For He turns my mourning, He loosens the sackcloth, and He lessens the strain of the stretching.  These hard seasons are never without Him, and He doesn’t expect me to do the changing. He calls for me to submit for He is intimately acquainted with all of me and completely committed to me despite me. His word promises. He who freely gave His Son for me while I was dead in sin walks me through seasons of growth and seasons of harvest. He rescues because He delights in us, but not because of anything we have done or will do. He invites us into His broad place of victory over sin and death and steadies our souls.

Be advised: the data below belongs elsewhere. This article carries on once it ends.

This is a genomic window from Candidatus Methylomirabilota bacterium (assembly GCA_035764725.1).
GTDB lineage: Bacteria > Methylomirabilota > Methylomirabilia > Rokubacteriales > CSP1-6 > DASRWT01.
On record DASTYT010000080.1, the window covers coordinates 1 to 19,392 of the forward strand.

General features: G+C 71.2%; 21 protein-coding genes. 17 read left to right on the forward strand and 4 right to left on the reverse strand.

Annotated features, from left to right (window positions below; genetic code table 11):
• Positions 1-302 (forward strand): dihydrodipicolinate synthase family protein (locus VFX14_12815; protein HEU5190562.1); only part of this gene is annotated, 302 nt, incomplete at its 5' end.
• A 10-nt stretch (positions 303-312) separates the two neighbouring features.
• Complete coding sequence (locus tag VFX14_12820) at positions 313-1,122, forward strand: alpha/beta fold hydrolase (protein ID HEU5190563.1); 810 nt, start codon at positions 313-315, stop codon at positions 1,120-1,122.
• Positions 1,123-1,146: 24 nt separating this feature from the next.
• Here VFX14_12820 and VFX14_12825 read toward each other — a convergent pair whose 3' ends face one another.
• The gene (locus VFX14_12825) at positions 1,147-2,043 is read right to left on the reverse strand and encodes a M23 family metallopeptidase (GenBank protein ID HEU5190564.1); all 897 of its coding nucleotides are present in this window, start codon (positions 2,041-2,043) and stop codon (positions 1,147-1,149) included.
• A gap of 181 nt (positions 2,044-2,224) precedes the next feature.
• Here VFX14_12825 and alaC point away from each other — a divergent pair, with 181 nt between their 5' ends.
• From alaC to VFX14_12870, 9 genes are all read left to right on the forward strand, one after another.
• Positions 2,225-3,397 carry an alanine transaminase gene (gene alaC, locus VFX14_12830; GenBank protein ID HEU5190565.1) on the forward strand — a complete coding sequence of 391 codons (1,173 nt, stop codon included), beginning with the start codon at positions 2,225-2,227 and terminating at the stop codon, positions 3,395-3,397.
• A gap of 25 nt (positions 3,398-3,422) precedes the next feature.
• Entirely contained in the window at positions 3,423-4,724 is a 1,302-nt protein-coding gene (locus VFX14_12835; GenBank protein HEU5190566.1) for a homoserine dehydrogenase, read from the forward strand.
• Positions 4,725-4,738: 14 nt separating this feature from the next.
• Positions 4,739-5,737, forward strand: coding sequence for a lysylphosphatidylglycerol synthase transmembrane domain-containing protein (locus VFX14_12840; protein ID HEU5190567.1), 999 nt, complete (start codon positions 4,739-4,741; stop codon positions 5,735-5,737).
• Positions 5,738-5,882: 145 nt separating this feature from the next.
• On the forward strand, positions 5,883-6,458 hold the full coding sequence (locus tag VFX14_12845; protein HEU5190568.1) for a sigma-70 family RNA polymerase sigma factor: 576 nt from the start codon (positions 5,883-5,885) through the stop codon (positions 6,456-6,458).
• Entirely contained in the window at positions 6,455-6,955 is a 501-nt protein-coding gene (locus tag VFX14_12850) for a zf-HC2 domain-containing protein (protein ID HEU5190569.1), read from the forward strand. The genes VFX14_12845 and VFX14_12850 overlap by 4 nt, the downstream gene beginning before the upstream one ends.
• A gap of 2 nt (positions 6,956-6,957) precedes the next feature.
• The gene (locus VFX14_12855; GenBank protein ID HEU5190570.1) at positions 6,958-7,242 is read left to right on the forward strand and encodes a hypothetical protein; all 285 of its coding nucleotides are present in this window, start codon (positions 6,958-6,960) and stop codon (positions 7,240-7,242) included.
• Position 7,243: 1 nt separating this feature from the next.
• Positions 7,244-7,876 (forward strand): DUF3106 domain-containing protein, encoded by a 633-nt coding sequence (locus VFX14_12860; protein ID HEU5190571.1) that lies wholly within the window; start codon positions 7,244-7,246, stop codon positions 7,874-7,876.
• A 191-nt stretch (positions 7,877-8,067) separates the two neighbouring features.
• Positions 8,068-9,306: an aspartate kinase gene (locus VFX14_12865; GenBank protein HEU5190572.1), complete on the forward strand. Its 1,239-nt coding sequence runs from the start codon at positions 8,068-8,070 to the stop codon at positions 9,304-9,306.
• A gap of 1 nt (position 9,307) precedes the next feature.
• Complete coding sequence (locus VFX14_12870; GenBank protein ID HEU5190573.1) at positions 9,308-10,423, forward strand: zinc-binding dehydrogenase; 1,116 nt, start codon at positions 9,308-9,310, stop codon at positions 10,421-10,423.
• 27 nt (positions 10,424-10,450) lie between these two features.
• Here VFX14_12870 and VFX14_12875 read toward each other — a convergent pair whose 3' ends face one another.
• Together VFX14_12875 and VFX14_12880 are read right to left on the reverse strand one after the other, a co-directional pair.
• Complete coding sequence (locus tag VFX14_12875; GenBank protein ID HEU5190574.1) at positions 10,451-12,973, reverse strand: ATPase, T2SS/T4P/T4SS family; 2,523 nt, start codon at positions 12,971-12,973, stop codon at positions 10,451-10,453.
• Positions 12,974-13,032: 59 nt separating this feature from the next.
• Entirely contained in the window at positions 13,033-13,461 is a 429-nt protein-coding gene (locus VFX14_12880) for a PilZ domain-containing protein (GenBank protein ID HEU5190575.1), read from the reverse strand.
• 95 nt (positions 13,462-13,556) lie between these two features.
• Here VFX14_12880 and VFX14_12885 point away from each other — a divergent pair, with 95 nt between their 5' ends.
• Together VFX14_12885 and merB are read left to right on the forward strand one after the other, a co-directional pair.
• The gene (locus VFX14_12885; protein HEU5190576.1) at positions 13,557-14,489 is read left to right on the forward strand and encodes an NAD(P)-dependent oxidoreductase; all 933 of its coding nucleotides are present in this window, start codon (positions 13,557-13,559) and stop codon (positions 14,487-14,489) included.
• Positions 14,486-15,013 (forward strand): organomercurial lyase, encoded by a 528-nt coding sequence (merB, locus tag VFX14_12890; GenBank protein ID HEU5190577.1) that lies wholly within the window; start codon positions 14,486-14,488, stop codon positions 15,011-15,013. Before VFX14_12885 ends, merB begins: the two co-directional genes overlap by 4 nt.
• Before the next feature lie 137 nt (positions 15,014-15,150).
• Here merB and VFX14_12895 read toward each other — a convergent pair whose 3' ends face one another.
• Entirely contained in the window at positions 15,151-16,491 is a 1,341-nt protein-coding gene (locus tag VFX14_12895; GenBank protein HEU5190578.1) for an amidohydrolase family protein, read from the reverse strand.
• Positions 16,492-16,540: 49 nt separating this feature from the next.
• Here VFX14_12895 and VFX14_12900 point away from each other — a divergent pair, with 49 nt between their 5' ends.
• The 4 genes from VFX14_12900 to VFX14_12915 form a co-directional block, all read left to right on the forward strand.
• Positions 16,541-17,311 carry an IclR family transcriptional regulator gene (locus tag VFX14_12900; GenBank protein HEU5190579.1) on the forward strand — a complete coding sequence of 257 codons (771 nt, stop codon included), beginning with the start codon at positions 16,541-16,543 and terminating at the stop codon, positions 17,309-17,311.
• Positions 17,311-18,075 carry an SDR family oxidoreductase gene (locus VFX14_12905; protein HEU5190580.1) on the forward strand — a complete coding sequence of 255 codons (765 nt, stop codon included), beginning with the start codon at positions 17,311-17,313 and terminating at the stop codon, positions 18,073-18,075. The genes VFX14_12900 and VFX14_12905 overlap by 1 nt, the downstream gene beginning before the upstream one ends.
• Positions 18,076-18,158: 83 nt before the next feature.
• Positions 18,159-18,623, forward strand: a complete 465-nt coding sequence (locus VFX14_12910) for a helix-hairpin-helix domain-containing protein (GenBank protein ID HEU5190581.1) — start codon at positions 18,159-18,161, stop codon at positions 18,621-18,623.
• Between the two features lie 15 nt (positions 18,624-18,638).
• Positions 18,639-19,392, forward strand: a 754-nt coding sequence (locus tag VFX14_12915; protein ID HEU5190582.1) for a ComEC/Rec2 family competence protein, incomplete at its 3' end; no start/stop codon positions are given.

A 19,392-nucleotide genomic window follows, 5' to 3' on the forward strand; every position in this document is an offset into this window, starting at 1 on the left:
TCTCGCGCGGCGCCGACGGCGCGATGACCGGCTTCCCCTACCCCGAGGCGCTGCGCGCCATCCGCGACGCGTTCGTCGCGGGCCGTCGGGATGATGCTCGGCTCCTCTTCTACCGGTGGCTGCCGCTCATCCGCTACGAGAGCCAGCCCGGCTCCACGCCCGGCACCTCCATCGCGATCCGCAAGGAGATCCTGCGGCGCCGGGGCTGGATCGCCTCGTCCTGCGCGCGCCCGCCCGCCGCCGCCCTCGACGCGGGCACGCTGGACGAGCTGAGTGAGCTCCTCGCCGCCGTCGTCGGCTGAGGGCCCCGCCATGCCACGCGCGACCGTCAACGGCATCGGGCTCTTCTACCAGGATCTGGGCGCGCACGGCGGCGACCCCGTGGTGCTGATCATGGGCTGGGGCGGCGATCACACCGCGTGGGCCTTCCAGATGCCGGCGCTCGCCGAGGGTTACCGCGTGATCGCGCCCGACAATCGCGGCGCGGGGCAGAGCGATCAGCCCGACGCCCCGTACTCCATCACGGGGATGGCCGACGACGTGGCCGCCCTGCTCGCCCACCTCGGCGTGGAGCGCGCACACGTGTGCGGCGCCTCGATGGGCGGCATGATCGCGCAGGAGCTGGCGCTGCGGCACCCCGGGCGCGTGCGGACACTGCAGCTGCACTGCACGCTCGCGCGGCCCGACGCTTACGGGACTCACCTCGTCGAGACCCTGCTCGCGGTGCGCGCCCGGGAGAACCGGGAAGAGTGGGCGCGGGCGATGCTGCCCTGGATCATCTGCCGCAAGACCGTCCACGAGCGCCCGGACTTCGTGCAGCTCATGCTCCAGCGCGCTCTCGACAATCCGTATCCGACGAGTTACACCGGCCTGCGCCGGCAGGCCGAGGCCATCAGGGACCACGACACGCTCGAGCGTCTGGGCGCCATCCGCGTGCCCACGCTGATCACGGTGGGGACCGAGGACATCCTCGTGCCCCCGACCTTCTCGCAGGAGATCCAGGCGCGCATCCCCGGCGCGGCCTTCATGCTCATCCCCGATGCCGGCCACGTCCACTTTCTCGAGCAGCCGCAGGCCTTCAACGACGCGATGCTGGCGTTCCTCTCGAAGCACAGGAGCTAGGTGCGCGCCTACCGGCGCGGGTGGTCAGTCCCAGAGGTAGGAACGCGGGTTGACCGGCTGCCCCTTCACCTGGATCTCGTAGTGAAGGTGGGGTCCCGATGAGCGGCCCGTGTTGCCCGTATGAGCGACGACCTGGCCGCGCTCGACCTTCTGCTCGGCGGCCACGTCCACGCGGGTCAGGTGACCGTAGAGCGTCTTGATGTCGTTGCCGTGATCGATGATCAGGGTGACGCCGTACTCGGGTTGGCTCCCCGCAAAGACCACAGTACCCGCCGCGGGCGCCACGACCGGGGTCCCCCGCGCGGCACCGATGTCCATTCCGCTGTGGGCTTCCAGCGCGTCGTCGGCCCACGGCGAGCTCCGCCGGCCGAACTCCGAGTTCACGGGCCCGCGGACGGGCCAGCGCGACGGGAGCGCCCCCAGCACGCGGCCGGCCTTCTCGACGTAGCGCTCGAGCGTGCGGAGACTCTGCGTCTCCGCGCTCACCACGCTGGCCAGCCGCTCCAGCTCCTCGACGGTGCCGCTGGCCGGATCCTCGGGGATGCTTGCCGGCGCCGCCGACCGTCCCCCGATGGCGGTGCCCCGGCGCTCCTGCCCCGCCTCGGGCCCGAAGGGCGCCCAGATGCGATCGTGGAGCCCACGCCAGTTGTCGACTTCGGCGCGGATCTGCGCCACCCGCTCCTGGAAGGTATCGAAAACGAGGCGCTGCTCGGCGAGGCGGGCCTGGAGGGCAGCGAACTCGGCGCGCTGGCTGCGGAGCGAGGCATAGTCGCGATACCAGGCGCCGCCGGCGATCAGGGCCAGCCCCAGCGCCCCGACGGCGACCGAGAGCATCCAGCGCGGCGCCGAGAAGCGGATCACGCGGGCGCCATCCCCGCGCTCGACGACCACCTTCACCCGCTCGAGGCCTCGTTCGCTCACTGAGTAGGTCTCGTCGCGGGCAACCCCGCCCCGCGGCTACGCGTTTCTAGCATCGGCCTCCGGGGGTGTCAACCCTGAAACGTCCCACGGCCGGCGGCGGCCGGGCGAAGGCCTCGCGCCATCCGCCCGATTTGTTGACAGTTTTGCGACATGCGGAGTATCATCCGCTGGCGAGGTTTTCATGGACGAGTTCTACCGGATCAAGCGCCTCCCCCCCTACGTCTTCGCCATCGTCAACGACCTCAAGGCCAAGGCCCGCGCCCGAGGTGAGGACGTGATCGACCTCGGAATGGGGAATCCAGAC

So I get to glorify Him.

My heart will sing of His goodness – in seasons of plenty and in seasons of want.

I will rejoice in His steadfast love when I never have deserved it.

I will wonder at His faithfulness despite my wandering heart.

My life will be a testimony in good and bad.

That all of it will point to Him. For His Glory.

On this threshing floor in this season, I know a harvest will come. There will be a bounty that will be beautiful and celebrated as I stand in wonder at what God has winnowed away and what remains. So I am thankful in anticipation of what is to come.

He brought me out into a broad place; he rescued me, because he delighted in me. ~ Psalm 18:19

the back porch – the Gospel Hunt

For our sake he made him to be sin who knew no sin, so that in him we might become the righteousness of God. ~2 Corinthians 5:21

If you missed the introduction to the back porch and want to read that, you can find it here at the back porch.